Nazeer was aware of Khan's previous work, though he hasn't seen either Office or Prayer Room. Both artists, alongside Heer Ranjha (Retold) director Daljinder Singh (one of the winners of last year's Arches New Directors Awards) and the entire Ankur team are part of a new generation of Asian theatre- makers who are as 21st century as they come.

"The big thing," says Khan, "is there is an assumption that is made in the media, that because you're brown/Asian that is the way you are. It's not racist but it is borderline racist. It's like someone saying to a Scottish writer all you can write about is skipping through the heather and dancing around swords. Scottish people don't like that any more than Asian people. Where do English people just have to write about Morris dancing and country fetes? They do not have to write that; they can write whatever they want. That's proper multiculturalism for me."

Khan recalls going for an audition for TAG Theatre's The Banyan Tree. "They told me, You are not being Asian enough'. I didn't like that at all. At that time that there was no-one really like Ankur or anyone who was doing a show like Heer Ranjha, that was basically allowing actors just to be actors: yes, this world is set in an Asian world and it is dealing with Asian issues, but they're also universal. Any role in my scripts can be played by Asian performers, but in most it's not stipulated that someone is white, brown or whatever. Heer Ranjha is one of the exceptions to that, in having Asian' roles."

As a young actor embarking on his career, Nazeer has yet to encounter any tokenistic casting of "ethnic" roles.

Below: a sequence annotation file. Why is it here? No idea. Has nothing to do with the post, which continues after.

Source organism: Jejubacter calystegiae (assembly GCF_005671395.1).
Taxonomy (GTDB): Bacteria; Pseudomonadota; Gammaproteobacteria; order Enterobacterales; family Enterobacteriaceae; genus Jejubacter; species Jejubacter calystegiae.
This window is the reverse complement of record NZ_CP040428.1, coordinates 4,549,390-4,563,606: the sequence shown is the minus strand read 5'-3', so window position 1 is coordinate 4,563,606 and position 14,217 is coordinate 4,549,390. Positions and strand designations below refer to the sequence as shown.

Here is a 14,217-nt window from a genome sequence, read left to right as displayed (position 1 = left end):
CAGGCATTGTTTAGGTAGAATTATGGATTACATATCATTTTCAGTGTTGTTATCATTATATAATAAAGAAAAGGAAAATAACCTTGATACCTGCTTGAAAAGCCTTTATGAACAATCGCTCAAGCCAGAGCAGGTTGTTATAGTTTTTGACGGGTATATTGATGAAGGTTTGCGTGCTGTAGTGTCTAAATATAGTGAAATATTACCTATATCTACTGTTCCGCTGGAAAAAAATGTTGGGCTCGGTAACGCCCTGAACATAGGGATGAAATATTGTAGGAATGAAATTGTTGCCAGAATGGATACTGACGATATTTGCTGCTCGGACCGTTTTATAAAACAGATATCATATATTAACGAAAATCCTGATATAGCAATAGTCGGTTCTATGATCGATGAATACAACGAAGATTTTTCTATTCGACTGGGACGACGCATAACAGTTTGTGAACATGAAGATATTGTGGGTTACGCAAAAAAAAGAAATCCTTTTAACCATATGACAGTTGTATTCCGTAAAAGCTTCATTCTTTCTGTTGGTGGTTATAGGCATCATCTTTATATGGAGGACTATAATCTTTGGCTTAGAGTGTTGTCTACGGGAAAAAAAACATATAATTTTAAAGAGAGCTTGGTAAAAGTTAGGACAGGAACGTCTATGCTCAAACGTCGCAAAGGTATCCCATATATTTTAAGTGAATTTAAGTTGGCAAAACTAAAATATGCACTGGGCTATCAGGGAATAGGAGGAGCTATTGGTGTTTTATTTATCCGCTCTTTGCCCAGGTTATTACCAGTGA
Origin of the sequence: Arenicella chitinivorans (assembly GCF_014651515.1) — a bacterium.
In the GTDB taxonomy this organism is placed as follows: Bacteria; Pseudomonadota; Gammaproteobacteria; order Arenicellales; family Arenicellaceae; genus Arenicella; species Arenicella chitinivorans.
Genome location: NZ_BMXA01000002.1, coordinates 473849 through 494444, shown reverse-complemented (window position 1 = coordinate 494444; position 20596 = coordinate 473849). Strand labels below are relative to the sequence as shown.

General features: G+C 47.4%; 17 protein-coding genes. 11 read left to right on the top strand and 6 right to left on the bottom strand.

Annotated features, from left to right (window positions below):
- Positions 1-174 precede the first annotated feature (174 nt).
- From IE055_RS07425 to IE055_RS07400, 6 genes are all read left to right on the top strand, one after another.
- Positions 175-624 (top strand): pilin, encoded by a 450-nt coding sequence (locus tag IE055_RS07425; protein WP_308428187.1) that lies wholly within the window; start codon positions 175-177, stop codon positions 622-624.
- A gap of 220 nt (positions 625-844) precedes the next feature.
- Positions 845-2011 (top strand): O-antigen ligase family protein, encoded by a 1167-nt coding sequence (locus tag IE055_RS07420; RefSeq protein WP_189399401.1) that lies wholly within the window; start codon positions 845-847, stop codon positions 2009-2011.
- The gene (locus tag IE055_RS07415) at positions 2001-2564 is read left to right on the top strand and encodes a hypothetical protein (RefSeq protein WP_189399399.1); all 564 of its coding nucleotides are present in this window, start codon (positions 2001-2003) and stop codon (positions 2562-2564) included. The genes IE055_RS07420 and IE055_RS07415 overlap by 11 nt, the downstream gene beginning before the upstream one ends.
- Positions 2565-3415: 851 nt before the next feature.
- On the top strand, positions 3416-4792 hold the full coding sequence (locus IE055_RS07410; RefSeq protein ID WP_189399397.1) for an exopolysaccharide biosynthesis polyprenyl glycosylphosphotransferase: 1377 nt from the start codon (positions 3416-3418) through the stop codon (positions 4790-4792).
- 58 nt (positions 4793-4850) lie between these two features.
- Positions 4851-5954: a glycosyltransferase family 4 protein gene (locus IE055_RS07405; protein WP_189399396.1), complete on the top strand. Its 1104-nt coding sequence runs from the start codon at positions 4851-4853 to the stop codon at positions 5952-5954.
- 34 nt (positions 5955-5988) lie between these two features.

"I just don't see it," he says. "I'm an actor. I can act, regardless of colour or creed. If I were to start being typecast, then it might be different, but so far at least I just haven't seen it."

Whatever he encounters in his future career, Nazeer's devotion to duty pours from every word. For Heer Ranjha (Retold) "my life's been put on complete hold for the next three weeks. I'm working as hard as I can, and there's a lot of pressure, but it's the sort of pressure I enjoy. That's part of the reason I became an actor in the first place. What's really exciting is being able to apply all the disciplines I'm being taught at the RSAMD to a professional show that's got physical theatre, dance, music and an amazing story. It's such a privilege that I can't begin to tell you what a great opportunity it is for someone at my stage."

Following Heer Ranjha (Retold), Nazeer will be returning to RSAMD for a series of mime and movement workshops he's already looking forward to. In the long term, the world, it seems, holds no bounds.

"I've got the training," he says. "I've got the experience, so whether it's theatre, television, film or whatever, anything that challenges me, bring it on. There's so much I want to accomplish, and on that journey I want to keep on being challenged. So I want to keep going and see where it takes me."

Heer Ranjha (Retold), Tramway, Glasgow, November 20-29.